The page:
As I write this, I have just read an article in Rolling Stone about a series of school policies in the Anoka-Hennepin School District in Minnesota, and about a series of suicides among the student body. The article is worth reading in full, but the short version is this: under pressure from Christian groups, the school district adopted a policy of neutrality on gay issues (as you can read above). The immediate result: if incidents of bullying or harassment had any anti-gay overtones, the faculty ignored them. At least one teacher let a fight go on unchecked because the attackers were yelling “faggot!” at the kid they were beating. Astonishing, unbelievable, but true.

A further result: nine kids in the district have killed themselves. Continue reading

Tax Hikes

Over the past few years, the University of Washington has been raising the cost of tuition. This year the university has taken the additional step of accepting 150 fewer in-state residents as freshmen, since out-of-state students pay much, much more. This is because the State of Washington has typically paid the rest of the in-state tuition cost — but now the state will only pay 28 percent, down from 72 percent. The state has been cutting funding for the university so drastically — $204 million less this year, not to mention another $278 million in cuts to other public colleges — that the UW in essence cannot afford its primary function of providing a superlative education at a reasonable cost. (A new proposal to allow the school more latitude in setting tuition may help, but I foresee more tuition hikes — which comes to the same thing.) This means that a Washington high-school student with great grades but nothing else will now find it rather harder to get the world-class education heretofore possible — or, to put it another way, telling our children to get good grades so they can get into a good college will be true only if we’re speaking to rich kids, and a lie the rest of the time.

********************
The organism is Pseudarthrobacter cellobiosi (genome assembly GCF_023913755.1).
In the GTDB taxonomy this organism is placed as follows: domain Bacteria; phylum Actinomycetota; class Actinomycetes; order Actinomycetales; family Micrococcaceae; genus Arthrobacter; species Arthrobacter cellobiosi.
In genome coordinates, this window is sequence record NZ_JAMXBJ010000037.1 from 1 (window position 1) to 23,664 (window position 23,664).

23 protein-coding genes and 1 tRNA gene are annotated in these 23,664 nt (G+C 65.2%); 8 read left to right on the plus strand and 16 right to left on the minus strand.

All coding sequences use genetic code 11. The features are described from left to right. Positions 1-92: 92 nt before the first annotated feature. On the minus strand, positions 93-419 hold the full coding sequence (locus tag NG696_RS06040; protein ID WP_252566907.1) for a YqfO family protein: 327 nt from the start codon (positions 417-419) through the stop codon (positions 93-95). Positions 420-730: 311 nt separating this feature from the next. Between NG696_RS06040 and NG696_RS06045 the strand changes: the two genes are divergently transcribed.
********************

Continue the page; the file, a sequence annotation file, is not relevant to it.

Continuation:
This cut in state support is a tax.

The traditional definition of a tax is money taken by the state under duress, but is this much different? The state is not taxing money, but futures.

The state is also cutting funding for the Washington State Ferry system, once one of the jewels of our public transportation system, by $30 million, meaning that there will be fewer runs and (probably, in time) fewer boats. I know many people who rely on the ferries for many reasons, including islanders who have no other way of getting home. The cuts to the ferry system will inevitably fall on their shoulders in increased ferry fees, more difficulty in travel and commute, and a strain on their time.

This is also a tax. A tax on islands, perhaps.